HP’s SitePrint robot is faster, more efficient, and more accurate than leaving the task solely to human hands.
No question about it, HP knows the world of printing, having made a name for itself in the business world with office machines. So, what happens when HP applies its printing know-how outside the office environment and combines it with robotic? A machine that can autonomously transfer digital layouts onto construction-site floors quickly and without error, saving time and money by eliminating the need for redoes because of human error.
The robot is compact and portable but rugged enough to work at even the most challenging of sites. It is highly accurate in its transfer of information from digital files to the physical floor and can print multiple elements aside from lines, including intricate arcs and points with exacting precision, and even text for additional communication at the construction site.
According to HP, users can achieve up to 10× productivity gain by using the device as opposed to performing the task manually, turning weeks of construction-site layout into days. Just how fast it works depends on the line density and the complexity of the print task. HP provided the example of a recent 2,400-square-foot project by international construction company Skanska that took 7 hours to print the walls by layout technicians, while it took only 45 minutes using SitePrint.
The robot is controlled by the so-called brain, aka the Robotic Total Station, a slim, upright tripod stand with an attached touchscreen for remote control and configuration that is set up on site. It knows where the bot is at all times on the ground. Cloud tools are used to submit and prepare jobs to be printed, manage the robot, and track usage. Only one operator is needed to run the Total Station and the bot.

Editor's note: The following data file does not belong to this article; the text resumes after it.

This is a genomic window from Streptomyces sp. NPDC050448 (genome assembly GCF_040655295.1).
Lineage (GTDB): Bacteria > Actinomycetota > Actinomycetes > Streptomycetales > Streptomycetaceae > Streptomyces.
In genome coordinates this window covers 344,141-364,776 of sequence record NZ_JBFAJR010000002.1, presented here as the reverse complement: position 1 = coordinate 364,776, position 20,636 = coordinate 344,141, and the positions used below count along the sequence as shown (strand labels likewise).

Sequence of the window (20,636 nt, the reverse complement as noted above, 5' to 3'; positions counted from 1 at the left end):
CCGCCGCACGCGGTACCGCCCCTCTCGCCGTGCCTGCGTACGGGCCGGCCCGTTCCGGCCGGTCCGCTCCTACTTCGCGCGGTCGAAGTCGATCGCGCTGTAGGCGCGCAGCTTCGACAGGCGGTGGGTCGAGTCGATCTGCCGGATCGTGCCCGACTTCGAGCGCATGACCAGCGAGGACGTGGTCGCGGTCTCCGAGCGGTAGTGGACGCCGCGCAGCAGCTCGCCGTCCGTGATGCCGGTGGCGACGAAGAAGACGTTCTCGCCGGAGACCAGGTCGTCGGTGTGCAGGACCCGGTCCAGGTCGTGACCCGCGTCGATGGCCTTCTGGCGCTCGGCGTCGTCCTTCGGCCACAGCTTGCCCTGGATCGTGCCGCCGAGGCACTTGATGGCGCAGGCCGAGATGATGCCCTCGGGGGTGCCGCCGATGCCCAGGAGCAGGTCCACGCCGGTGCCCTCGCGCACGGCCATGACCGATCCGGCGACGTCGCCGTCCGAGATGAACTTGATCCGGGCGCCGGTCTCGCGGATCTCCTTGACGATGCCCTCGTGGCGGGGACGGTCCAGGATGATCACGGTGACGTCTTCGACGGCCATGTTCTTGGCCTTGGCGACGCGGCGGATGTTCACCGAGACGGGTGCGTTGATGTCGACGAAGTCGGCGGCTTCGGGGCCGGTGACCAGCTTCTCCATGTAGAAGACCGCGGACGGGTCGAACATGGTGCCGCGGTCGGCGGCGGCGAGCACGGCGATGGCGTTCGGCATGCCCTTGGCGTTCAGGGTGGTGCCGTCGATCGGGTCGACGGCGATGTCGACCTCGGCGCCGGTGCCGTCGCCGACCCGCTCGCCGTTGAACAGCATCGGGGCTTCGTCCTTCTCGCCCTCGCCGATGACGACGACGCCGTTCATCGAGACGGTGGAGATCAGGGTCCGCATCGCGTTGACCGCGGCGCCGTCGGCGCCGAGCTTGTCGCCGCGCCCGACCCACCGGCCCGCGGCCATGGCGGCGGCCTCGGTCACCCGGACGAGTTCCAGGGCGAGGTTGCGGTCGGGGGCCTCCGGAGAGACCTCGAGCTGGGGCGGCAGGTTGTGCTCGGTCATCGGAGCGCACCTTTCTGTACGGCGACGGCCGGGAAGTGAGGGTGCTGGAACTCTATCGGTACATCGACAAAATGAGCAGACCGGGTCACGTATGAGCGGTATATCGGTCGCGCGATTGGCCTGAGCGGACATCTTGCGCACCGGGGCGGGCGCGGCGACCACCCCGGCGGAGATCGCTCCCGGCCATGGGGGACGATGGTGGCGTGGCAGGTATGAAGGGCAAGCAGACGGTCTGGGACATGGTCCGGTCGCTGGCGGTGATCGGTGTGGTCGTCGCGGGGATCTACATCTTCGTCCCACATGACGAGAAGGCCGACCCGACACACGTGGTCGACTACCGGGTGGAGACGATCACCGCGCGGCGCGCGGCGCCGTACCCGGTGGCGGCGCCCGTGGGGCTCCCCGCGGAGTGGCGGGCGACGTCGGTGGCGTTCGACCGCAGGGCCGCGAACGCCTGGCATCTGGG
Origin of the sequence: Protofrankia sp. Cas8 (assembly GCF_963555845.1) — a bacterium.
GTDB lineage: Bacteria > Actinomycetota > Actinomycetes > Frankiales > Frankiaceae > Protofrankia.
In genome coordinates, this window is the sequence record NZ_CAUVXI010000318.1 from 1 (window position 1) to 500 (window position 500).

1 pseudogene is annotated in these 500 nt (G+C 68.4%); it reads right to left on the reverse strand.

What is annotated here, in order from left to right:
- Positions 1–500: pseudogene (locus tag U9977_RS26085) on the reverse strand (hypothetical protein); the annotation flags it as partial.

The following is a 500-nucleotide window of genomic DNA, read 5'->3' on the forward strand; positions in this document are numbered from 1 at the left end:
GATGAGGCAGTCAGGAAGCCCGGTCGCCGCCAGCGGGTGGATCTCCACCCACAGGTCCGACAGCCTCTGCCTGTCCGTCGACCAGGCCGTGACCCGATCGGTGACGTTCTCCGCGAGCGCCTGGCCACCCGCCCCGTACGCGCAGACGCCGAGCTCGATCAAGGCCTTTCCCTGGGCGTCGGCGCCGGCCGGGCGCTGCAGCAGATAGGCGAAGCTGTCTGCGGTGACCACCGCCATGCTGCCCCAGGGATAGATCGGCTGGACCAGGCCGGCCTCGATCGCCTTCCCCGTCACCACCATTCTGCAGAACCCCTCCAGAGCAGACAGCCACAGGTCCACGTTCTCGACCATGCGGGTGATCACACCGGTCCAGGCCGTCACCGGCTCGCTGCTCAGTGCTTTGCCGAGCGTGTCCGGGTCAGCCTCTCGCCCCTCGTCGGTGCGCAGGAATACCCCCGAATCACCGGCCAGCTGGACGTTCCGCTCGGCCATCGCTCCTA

To operate the device, a CAD file is loaded into the HP SitePrint, and SitePrint is then linked to the Total Station for positioning; the robot is then set free to traverse the site while printing the information onto the floor surface. Its obstacle avoidance system enables it to navigate unencumbered; it also contains cliff sensors to avoid unknown elements not included in the obstacle layer of the CAD drawing.
The robot uses various inks in terms of color and durability (from those that fade in days to others that fade in weeks and even months) depending on the use scenarios including surface type and environmental conditions. It is also capable of changing from one surface to another (porous and nonporous alike), even with a minimal elevation difference. HP noted it can overcome concrete roughness or any other obstacle up to 2 cm thick and will continue to print accurately even when operating at a tilt.
Everything needed to execute the print layout, including the software, service, maintenance, and supplies, will be included, and users will be charged a single fee per square foot. This makes it easy to predict the usage cost.
HP SitePrint is available to customers through an Easy Access Program, available now for US customers via rental on a per-project basis and charged as a service based on the project’s size. A wider launch is planned for 2023, when more details governing cost will be released.